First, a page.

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Carrier Channel: IXCs: Don’t Let DA Slip Away

Posted: 05/1999

Carrier Channel

IXCs: Don’t Let DA Slip Away
By Larry Butler

Since 1964, consumers have dialed 411 for local directory assistance (DA) and
NPA-555-1212 for numbers outside their local area. This approach has worked reasonably
well for years, but no longer. Multiple local exchange carriers (LECs) and number
portability are among the reasons that a consolidated, national DA service makes more
sense. Both the major LECs and interexchange carriers (IXCs) have seized this opportunity
and are spending millions of dollars marketing national DA services using access numbers
(e.g., 411, 10-10-XXX) that bypass a consumer’s presubscribed IXC. Smaller IXCs stand to
lose significant revenue and mind share from diverted DA calls unless they develop a
national DA strategy of their own.

What’s at Stake

Traditionally, long distance directory lookups, accessible by dialing 1+NPA-555-1212,
were offered by IXCs under contract with the regional Bell operating companies (RBOCs) and
other LECs, such as GTE Corp., Irving, Texas. Inflated DA costs and LEC aspirations to
compete in long distance markets prompted AT&T Corp. and other IXCs to begin
outsourcing lookups to third-party vendors in 1995. While the cost structure became more
tenable, the quality of the lookups were criticized as service bureaus did not have access
to LEC databases and relied on often-outdated telemarketing lists.

If the caller now calls the LEC’s 411 national DA service, the
presubscribed IXC loses 50 cents gross profit. If an IXC has 100,000 subscribers that each
average one national DA call per month, the potential loss to competitors is as great as
$50,000 per month, or $600,000 per year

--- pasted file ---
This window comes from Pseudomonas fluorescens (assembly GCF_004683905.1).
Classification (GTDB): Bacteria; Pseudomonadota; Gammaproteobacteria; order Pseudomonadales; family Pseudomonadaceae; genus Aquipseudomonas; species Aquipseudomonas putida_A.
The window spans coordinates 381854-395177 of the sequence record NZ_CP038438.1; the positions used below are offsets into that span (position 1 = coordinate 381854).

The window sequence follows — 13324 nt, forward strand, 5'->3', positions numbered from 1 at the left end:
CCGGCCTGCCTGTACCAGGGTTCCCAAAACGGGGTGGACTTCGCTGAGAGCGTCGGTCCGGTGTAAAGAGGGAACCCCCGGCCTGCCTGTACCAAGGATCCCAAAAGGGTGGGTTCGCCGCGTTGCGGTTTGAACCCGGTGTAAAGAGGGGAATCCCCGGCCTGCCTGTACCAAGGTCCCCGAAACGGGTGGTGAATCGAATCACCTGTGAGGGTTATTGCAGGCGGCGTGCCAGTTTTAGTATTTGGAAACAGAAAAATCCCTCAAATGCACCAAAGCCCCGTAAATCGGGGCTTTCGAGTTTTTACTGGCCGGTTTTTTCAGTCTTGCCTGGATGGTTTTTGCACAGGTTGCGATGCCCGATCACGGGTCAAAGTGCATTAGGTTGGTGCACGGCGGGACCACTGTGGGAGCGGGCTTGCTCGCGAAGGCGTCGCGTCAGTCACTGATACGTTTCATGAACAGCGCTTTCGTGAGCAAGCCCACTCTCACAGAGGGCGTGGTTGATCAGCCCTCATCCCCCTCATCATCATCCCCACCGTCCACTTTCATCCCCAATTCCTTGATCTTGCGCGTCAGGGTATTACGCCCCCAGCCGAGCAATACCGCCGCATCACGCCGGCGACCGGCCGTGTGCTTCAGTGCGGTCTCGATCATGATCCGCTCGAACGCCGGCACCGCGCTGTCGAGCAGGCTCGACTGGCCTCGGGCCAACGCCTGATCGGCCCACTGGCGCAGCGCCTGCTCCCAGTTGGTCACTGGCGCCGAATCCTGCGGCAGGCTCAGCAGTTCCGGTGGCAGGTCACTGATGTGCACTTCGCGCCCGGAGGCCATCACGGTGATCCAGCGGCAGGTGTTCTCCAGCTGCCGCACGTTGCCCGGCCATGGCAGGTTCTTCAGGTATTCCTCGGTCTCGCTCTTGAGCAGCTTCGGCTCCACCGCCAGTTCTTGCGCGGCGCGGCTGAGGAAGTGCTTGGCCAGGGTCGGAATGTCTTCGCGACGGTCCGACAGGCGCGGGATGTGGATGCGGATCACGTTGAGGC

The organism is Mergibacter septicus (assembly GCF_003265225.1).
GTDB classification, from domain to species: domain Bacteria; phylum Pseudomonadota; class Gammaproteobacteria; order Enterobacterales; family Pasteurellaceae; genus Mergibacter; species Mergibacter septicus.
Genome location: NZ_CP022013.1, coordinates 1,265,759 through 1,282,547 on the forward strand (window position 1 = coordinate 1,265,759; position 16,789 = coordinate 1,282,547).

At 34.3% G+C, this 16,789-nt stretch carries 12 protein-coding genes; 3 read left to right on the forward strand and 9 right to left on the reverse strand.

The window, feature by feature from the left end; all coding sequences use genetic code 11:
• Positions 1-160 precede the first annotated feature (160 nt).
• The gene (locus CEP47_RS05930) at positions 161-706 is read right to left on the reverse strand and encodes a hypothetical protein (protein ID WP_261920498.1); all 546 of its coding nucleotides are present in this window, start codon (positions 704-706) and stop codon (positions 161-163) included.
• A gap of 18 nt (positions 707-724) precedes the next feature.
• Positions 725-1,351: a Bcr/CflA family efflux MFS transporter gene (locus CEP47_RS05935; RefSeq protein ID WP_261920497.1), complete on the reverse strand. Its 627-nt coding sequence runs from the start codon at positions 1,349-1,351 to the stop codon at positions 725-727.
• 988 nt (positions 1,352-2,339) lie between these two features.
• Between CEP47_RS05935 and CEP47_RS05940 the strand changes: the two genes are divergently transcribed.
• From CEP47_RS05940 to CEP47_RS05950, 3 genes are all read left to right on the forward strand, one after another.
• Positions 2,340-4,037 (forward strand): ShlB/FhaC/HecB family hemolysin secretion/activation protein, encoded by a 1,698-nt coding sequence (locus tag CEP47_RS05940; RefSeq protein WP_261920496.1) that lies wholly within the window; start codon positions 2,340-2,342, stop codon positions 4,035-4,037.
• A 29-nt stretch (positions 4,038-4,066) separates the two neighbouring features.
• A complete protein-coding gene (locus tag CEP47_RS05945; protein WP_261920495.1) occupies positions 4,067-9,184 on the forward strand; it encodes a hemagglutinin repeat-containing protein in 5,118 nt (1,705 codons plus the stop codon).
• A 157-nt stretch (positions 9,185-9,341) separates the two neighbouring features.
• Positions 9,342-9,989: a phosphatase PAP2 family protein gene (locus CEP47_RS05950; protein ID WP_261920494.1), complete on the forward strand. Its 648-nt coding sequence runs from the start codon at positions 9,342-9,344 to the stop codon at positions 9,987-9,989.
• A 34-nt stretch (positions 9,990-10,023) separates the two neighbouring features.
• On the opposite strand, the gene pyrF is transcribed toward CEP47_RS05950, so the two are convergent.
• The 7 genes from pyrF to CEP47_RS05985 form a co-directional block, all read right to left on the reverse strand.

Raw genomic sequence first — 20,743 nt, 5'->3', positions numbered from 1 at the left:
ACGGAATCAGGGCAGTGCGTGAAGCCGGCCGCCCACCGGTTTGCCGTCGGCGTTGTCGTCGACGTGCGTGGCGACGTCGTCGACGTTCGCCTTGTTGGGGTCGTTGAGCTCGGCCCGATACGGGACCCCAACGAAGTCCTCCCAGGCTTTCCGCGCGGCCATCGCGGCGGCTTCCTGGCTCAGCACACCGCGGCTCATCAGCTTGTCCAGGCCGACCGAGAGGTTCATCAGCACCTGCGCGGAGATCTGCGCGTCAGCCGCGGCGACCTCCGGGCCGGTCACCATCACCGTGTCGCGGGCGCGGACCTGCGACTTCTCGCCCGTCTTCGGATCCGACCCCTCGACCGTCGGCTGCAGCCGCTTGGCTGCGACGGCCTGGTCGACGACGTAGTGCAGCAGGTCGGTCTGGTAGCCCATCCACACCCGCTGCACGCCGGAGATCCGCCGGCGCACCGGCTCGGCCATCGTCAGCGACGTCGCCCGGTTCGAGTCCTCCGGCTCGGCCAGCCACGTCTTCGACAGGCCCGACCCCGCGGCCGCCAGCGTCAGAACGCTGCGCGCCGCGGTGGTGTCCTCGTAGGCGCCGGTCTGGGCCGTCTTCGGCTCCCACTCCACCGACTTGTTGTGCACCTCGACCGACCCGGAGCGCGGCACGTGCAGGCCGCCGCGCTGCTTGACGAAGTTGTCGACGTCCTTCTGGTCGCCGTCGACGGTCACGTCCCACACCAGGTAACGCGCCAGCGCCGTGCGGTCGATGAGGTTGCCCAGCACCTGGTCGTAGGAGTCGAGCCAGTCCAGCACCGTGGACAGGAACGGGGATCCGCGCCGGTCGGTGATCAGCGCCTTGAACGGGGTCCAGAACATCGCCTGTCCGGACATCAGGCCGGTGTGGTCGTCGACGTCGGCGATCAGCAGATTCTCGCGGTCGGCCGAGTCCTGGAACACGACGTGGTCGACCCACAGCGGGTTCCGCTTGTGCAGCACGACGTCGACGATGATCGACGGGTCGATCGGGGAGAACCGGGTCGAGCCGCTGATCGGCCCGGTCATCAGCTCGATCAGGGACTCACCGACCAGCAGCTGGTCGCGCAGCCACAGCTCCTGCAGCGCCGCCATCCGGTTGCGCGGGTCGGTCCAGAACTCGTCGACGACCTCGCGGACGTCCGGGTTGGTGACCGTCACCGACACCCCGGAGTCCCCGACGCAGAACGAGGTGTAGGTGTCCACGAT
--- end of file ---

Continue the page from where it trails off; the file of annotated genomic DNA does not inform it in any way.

.

The Telecommunications Act of 1996, however, ordered that LEC databases be made
available to competitors. Fearing even more loss of revenue from competing services as a
result of the new law, the LECs responded by introducing national DA services based on the
411 format used to offer intraLATA (local access and transport area) DA. Ameritech Corp.,
Hoffman Estates, Ill., was the first to introduce a national 411 DA service in September
1996. While 411 national DA is not available to every phone in the United States,
state-by-state rollouts from the RBOCs currently are underway.

Early LEC attempts to offer national DA service have shown an increase in their DA call
volumes. This increase is at the expense of the IXCs, which traditionally received about
30 percent of all DA calls. If the LECs successfully converted the entire 30 percent, IXCs
as a group would lose some 900 million DA transactions and about $450 million in gross
profit.

If a caller dials NPA-555-1212, the presubscribed IXC hauls the call to the target NPA
and charges the caller between 95 cents and $1.25 per call. His of her cost is, on
average, 45 cents per transaction, for a margin of more than 50 cents a call.

Now if the caller calls the LEC’s 411 national DA service, the presubscribed IXC loses